Serena Williams Withdraws From The 2018 Australian Open


Last year’s champion and 23-time Grand Slam winner Serena Williams has announced that she will not be competing at this year’s Australian Open in two weeks time. The American gave birth to her daughter Alexis Olympia back on September 1, 2017, and hasn’t played on the tour at all since winning last year’s Australian Open.

Williams played an exhibition match against┬áJelena Ostapenko last Saturday (and lost), which she used to assess how ready she was ahead of the Australian Open. She found out that while she has made progress she’s still not where she wants to be and claims that when she enters a tournament it must always be with the goal and real possibility of lifting the trophy at the end.

The announcement was first made by Williams on her personal Snapchat account and has since been made official. A return is expected to happen in the American hardcourt Masters, most likely in Indian Wells, beginning on March 7. Williams still feels capable of returning to the highest level and add to her impressive Grand Slam and overall title tally, and if history has taught us anything it won’t be long until she’s the one to beat again.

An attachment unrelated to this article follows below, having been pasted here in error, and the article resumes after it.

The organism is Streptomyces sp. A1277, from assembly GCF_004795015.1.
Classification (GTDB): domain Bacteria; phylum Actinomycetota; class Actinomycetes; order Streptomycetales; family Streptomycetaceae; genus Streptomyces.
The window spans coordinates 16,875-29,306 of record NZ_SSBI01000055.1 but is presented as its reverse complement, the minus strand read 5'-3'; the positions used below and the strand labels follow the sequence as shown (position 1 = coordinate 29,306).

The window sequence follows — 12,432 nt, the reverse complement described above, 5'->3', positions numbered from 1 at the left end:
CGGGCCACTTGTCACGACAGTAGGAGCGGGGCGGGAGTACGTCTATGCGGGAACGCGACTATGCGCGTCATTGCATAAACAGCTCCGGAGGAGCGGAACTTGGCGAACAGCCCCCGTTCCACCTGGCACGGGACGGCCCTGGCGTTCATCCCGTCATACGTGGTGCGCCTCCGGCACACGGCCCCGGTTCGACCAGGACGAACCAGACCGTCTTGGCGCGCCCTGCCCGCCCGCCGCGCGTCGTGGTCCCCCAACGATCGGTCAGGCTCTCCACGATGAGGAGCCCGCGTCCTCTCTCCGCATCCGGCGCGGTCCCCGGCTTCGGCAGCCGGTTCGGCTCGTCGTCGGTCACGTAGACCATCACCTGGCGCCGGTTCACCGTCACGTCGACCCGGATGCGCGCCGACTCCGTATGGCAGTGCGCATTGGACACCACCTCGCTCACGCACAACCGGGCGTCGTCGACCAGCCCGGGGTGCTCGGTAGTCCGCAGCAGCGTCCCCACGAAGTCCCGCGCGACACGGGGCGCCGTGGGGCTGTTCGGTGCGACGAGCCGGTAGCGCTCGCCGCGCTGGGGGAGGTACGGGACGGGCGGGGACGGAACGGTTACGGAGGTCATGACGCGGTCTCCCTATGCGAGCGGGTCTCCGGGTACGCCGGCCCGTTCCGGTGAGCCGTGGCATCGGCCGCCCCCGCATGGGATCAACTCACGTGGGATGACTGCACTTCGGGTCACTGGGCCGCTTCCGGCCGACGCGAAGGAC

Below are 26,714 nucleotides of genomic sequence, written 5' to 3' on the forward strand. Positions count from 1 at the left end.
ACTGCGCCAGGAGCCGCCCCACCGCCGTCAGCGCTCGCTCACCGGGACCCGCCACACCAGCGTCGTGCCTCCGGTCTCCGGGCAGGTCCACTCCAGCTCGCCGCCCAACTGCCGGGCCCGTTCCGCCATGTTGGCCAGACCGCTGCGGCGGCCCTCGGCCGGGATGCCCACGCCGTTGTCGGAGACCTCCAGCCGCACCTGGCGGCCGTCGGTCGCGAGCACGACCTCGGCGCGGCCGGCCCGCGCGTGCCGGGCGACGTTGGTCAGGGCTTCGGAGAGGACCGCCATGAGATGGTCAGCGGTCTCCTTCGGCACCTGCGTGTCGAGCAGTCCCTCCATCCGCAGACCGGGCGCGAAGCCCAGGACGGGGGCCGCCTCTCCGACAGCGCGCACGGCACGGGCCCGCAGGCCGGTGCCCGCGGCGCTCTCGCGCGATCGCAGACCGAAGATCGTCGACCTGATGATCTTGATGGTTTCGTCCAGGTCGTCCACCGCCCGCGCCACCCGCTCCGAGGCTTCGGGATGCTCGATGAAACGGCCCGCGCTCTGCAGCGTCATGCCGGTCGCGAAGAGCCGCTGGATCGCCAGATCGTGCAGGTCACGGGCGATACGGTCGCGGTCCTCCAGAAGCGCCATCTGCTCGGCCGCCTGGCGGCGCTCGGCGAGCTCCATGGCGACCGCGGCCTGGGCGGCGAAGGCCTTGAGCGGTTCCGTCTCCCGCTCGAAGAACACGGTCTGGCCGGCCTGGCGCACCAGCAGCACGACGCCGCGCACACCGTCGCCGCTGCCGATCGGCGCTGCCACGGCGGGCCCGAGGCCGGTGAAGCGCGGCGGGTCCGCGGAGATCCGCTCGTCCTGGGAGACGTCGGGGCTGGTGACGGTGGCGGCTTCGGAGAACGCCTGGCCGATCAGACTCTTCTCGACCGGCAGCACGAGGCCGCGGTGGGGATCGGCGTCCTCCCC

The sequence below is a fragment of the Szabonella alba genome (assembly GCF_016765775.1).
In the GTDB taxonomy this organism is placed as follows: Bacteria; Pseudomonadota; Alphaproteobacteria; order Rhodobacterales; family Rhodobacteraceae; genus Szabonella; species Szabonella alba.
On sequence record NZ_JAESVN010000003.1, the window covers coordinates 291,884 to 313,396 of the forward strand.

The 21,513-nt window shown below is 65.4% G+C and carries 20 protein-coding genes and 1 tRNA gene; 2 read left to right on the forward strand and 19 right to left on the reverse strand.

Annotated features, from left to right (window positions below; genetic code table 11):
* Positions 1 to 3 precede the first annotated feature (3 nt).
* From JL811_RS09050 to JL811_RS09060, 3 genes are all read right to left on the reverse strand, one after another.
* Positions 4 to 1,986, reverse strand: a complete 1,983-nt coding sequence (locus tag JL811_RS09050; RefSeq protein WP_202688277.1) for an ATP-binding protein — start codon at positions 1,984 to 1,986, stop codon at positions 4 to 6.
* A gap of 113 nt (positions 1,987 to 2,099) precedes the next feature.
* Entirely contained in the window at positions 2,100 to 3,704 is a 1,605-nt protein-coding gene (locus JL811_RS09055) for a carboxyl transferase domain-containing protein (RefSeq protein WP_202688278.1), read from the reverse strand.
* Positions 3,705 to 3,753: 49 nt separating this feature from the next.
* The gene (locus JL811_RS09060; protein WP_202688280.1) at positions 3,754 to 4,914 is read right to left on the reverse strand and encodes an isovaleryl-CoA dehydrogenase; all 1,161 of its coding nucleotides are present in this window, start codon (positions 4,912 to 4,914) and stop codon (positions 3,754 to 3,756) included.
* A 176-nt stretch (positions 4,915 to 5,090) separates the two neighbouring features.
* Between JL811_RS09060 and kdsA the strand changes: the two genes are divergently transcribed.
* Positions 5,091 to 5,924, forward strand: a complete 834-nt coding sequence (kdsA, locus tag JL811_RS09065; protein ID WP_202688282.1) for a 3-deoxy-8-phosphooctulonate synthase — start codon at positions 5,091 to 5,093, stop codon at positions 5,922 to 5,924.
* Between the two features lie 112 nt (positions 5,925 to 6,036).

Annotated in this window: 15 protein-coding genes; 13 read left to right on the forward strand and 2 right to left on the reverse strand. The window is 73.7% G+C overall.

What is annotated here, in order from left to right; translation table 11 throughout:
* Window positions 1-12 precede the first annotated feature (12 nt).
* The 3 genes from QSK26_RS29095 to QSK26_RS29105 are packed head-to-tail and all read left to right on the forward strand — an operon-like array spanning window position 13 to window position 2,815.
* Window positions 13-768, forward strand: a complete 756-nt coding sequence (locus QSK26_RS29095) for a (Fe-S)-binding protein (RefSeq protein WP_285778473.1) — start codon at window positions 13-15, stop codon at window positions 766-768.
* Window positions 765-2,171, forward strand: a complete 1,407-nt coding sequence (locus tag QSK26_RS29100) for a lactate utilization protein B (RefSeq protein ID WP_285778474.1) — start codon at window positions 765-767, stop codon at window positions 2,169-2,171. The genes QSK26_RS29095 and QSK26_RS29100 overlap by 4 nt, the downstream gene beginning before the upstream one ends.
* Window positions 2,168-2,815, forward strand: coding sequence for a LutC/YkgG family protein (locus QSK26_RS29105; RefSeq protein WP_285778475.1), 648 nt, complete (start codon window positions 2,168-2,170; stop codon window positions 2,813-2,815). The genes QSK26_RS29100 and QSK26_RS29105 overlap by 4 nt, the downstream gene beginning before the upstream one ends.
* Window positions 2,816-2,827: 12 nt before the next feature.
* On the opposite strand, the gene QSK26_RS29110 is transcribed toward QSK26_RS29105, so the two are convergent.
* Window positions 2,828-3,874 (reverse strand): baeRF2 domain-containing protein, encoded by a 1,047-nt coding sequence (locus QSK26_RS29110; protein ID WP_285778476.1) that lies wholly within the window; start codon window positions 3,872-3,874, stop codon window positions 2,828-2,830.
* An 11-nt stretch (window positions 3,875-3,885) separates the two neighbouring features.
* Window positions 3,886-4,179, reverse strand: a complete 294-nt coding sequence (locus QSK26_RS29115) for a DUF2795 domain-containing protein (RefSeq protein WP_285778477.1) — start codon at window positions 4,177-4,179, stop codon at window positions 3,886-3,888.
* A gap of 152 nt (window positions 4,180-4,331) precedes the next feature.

Williams’s absence opens up thing in the women’s draw at the Australian Open. Regardless of how long it has been since her last match, Williams is an imposing presence looming over the entire WTA tour and has the mental edge over most if not all of their competitors, along with a certain aura of invincibility. The other top players in the women’s game and players looking to make their first breakthrough will certainly feel more optimistic about their chances knowing they won’t have to face arguably the best player in the history of the WTA tour.

Williams’ absence means that whenever she returns to tour, she will come back with no ranking points. Among other things, this means that she will not be seeded in any of her first comeback tournaments, and could draw a high seed in even the first round.


This site uses Akismet to reduce spam. Learn how your comment data is processed.